I know that in most states, you have to let your employees know when you intend to pay them, and if you are going to change payday to another date for some reason, you have to give a reasonable amount of notice. In my state it's by the payday before the one you're changing.

My husband's company has issues with getting the payroll paid on time. They are supposed to pay on the 5th and 20th of each month, but instead it's more like "around" the 5th and 20th. They pay on a semi-monthly basis. In the time he's worked there, it's been early a few times, on time a few times, and late several times. Usually it's only a case of his direct deposit hitting the account one day after it was supposed to, although last payday it was two days late. Today should be payday, but once again, his direct deposit didn't show up.

He asked his boss about it and was told something about some federal something-or-other (pardon my vagueness, I got this from my DH and he didn't understand so wasn't able to communicate it to me very well) that allowed it to be more of an approximate date rather than right on the date itself, and then he said "Your wife should be very familiar with that if she's worked with payroll." I've worked with payroll for over 18 years and have never heard of any such thing. We've never paid on any date except the one we tell our employees we're going to pay them on, and I've never heard of any loophole that would allow us to pay somewhere around that date and not right on the date we say we're going to. Do any of you who work with or have worked with payroll know anything about something like this?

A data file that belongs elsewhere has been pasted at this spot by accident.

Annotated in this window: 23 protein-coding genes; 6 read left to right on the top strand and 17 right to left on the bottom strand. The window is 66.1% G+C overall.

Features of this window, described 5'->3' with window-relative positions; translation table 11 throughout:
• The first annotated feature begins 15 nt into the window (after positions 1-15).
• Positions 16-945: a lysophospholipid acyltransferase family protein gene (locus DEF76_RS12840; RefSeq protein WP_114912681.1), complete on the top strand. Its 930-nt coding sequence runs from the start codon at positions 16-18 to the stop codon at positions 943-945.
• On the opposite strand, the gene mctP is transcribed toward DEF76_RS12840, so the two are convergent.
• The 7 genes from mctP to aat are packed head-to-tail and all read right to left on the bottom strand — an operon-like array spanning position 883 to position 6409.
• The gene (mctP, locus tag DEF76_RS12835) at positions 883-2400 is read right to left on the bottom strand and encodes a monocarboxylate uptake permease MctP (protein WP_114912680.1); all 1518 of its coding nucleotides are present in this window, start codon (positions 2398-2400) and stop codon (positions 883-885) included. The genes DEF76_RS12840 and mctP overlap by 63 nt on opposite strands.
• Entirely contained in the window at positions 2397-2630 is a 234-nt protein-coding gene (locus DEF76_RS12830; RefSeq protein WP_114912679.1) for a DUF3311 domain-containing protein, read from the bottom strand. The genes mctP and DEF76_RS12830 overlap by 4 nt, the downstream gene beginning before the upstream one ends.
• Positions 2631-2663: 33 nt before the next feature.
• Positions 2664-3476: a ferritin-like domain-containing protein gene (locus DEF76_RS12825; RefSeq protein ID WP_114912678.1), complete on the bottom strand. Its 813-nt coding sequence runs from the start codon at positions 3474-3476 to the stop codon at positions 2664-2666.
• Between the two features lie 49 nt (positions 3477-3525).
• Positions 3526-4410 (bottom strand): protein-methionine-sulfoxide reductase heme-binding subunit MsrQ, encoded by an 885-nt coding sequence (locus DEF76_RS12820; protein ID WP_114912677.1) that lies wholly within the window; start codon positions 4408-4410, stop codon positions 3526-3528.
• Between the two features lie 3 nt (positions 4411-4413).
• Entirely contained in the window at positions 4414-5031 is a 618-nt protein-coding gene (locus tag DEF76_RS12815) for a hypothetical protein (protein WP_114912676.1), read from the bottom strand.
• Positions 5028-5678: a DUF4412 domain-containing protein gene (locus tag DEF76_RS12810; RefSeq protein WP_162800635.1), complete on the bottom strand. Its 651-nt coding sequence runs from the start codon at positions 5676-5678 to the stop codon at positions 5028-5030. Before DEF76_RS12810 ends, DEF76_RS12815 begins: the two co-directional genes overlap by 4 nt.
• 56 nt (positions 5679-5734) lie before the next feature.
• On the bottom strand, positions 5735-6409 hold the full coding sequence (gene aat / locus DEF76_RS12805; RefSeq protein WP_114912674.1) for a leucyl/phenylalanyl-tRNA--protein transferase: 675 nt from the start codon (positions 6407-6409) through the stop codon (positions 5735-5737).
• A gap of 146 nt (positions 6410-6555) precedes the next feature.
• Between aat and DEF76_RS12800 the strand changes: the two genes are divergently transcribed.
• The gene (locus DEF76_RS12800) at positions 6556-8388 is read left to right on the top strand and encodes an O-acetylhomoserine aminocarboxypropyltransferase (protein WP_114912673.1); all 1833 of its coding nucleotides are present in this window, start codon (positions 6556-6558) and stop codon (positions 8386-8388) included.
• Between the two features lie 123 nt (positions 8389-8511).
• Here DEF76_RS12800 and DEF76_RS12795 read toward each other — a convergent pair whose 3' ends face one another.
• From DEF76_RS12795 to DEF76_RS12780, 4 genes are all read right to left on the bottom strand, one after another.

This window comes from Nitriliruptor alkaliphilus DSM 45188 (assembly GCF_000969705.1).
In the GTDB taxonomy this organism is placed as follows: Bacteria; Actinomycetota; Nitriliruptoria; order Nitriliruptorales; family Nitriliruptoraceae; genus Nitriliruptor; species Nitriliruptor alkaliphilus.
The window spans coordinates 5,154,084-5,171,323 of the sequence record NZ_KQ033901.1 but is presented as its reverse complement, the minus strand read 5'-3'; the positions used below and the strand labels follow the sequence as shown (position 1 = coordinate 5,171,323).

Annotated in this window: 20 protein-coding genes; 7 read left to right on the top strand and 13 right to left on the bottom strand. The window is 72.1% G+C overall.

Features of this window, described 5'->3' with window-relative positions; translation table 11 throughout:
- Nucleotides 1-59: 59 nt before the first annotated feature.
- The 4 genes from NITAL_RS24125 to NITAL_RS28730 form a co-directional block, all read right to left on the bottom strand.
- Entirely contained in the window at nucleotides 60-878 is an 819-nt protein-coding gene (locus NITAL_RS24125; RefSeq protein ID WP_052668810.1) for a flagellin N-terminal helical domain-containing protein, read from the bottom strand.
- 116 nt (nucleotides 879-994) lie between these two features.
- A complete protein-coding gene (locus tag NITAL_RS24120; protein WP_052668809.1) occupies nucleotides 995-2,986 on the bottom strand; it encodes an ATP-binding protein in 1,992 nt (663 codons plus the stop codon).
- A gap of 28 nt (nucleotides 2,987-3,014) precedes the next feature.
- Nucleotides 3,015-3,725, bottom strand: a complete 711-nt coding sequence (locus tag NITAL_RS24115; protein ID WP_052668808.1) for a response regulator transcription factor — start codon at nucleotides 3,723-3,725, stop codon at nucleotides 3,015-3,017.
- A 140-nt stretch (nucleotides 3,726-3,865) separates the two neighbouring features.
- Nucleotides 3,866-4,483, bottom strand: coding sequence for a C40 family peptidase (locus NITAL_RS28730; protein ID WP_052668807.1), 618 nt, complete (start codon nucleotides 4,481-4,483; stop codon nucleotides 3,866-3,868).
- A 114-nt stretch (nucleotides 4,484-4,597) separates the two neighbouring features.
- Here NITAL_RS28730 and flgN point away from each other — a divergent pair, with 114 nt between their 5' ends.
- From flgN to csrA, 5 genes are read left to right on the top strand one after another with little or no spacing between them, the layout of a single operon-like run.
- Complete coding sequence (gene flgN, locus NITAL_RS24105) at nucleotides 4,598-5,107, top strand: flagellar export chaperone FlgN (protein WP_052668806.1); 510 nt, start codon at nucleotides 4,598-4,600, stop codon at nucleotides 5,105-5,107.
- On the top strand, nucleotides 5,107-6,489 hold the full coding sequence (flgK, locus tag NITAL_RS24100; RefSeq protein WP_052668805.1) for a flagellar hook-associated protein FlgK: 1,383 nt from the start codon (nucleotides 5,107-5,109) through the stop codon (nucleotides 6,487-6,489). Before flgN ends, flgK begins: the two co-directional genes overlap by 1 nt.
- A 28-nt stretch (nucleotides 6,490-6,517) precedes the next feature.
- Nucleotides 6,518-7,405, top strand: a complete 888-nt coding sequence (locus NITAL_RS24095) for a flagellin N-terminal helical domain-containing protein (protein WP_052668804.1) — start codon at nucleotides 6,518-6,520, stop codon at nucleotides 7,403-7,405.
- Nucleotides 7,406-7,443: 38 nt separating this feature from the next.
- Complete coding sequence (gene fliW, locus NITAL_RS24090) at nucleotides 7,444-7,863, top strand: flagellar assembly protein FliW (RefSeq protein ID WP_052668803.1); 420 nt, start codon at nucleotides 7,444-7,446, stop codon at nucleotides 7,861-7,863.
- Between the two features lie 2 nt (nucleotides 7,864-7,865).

We're both very frustrated with this company...they have a mere fraction of the number of employees of my company, yet can't manage to pay on time most paydays when we manage to pay on time every payday!


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  • I looked briefly in my references and didn't find anything about a federal requirement to pay on a specific schedule. I did find the following in one reference: "There is no federal law that sets out how often or in what form employers must pay wages to employees. However, most states address these issues."

    Hope that helps.
  • I knew there was no federal law regarding it, and I know in my state they say that you are required to let your employees know when paydates are and pay on those dates or give prior notice if you change a paydate, but I'm beginning to think my husband's boss is just making excuses for the fact that it's showing up late more often than not. We were talking about it again last night and he said that his boss also said it was our bank's fault because we were holding the direct deposits or some such thing, which of course I know is not true, since I work for the bank.

    This is so frustrating, largely because I've been involved in payroll for as long as I have and have always managed to pay all my employees on time!

  • That's my hunch as well. The boss sounds like an excuse maker instead of a problem solver.
  • All though FLSA doesn't specify the frequency in which a payment must be made "customarily and regulary". Employers must establish a frequency for payment and maintain it, once it has been established. I would say that the 5th & 20th are the established dates and that's the day it should be paid.

    Look at AK stat.23.05.140, 23.05.180, 23.05.280. These require semi-monthly or monthly payments and list the penalties for non-compliance. Hope this helps.